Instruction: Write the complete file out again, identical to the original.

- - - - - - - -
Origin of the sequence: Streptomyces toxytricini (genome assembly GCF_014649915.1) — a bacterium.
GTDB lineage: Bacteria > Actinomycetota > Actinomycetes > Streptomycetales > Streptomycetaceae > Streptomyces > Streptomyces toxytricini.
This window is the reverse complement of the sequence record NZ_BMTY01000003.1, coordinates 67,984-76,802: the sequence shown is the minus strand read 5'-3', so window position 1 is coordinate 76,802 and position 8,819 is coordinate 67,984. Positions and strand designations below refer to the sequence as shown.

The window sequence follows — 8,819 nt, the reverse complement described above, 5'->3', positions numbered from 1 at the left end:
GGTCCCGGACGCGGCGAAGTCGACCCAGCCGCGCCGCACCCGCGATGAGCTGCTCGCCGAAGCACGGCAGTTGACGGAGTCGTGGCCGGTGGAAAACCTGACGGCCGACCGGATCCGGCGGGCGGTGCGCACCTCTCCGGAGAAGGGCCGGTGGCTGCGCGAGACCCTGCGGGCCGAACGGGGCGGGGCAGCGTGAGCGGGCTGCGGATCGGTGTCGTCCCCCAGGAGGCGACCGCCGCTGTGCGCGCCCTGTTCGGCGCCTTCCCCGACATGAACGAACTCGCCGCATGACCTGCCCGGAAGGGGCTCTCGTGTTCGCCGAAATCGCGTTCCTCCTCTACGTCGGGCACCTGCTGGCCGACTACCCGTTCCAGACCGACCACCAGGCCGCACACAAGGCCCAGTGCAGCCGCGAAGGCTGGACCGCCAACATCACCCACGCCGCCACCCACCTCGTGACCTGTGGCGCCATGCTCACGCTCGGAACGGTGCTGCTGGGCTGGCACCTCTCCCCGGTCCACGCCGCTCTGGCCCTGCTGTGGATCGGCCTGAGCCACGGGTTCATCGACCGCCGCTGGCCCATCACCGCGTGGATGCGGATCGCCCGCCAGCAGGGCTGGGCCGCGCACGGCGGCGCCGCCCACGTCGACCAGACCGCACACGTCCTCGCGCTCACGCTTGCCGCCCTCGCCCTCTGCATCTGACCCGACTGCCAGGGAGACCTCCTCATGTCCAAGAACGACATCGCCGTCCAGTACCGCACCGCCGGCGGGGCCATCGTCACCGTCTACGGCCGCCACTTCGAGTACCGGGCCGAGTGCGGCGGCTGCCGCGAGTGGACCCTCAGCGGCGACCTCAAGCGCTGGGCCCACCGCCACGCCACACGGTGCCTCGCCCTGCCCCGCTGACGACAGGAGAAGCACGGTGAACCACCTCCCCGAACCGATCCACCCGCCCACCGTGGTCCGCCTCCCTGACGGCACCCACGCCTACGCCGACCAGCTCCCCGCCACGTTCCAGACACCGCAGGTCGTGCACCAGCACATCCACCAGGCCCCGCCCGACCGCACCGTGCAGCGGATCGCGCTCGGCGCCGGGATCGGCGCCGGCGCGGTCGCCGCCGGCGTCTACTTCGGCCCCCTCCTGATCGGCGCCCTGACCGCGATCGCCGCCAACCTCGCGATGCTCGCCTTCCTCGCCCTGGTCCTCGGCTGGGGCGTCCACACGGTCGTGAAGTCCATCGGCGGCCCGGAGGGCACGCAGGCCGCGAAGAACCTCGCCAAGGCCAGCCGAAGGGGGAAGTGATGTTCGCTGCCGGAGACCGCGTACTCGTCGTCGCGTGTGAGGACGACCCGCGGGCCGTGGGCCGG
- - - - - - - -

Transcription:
Origin of the sequence: Streptomyces toxytricini (genome assembly GCF_014649915.1) — a bacterium.
GTDB lineage: Bacteria > Actinomycetota > Actinomycetes > Streptomycetales > Streptomycetaceae > Streptomyces > Streptomyces toxytricini.
This window is the reverse complement of the sequence record NZ_BMTY01000003.1, coordinates 67,984-76,802: the sequence shown is the minus strand read 5'-3', so window position 1 is coordinate 76,802 and position 8,819 is coordinate 67,984. Positions and strand designations below refer to the sequence as shown.

The window sequence follows — 8,819 nt, the reverse complement described above, 5'->3', positions numbered from 1 at the left end:
GGTCCCGGACGCGGCGAAGTCGACCCAGCCGCGCCGCACCCGCGATGAGCTGCTCGCCGAAGCACGGCAGTTGACGGAGTCGTGGCCGGTGGAAAACCTGACGGCCGACCGGATCCGGCGGGCGGTGCGCACCTCTCCGGAGAAGGGCCGGTGGCTGCGCGAGACCCTGCGGGCCGAACGGGGCGGGGCAGCGTGAGCGGGCTGCGGATCGGTGTCGTCCCCCAGGAGGCGACCGCCGCTGTGCGCGCCCTGTTCGGCGCCTTCCCCGACATGAACGAACTCGCCGCATGACCTGCCCGGAAGGGGCTCTCGTGTTCGCCGAAATCGCGTTCCTCCTCTACGTCGGGCACCTGCTGGCCGACTACCCGTTCCAGACCGACCACCAGGCCGCACACAAGGCCCAGTGCAGCCGCGAAGGCTGGACCGCCAACATCACCCACGCCGCCACCCACCTCGTGACCTGTGGCGCCATGCTCACGCTCGGAACGGTGCTGCTGGGCTGGCACCTCTCCCCGGTCCACGCCGCTCTGGCCCTGCTGTGGATCGGCCTGAGCCACGGGTTCATCGACCGCCGCTGGCCCATCACCGCGTGGATGCGGATCGCCCGCCAGCAGGGCTGGGCCGCGCACGGCGGCGCCGCCCACGTCGACCAGACCGCACACGTCCTCGCGCTCACGCTTGCCGCCCTCGCCCTCTGCATCTGACCCGACTGCCAGGGAGACCTCCTCATGTCCAAGAACGACATCGCCGTCCAGTACCGCACCGCCGGCGGGGCCATCGTCACCGTCTACGGCCGCCACTTCGAGTACCGGGCCGAGTGCGGCGGCTGCCGCGAGTGGACCCTCAGCGGCGACCTCAAGCGCTGGGCCCACCGCCACGCCACACGGTGCCTCGCCCTGCCCCGCTGACGACAGGAGAAGCACGGTGAACCACCTCCCCGAACCGATCCACCCGCCCACCGTGGTCCGCCTCCCTGACGGCACCCACGCCTACGCCGACCAGCTCCCCGCCACGTTCCAGACACCGCAGGTCGTGCACCAGCACATCCACCAGGCCCCGCCCGACCGCACCGTGCAGCGGATCGCGCTCGGCGCCGGGATCGGCGCCGGCGCGGTCGCCGCCGGCGTCTACTTCGGCCCCCTCCTGATCGGCGCCCTGACCGCGATCGCCGCCAACCTCGCGATGCTCGCCTTCCTCGCCCTGGTCCTCGGCTGGGGCGTCCACACGGTCGTGAAGTCCATCGGCGGCCCGGAGGGCACGCAGGCCGCGAAGAACCTCGCCAAGGCCAGCCGAAGGGGGAAGTGATGTTCGCTGCCGGAGACCGCGTACTCGTCGTCGCGTGTGAGGACGACCCGCGGGCCGTGGGCCGG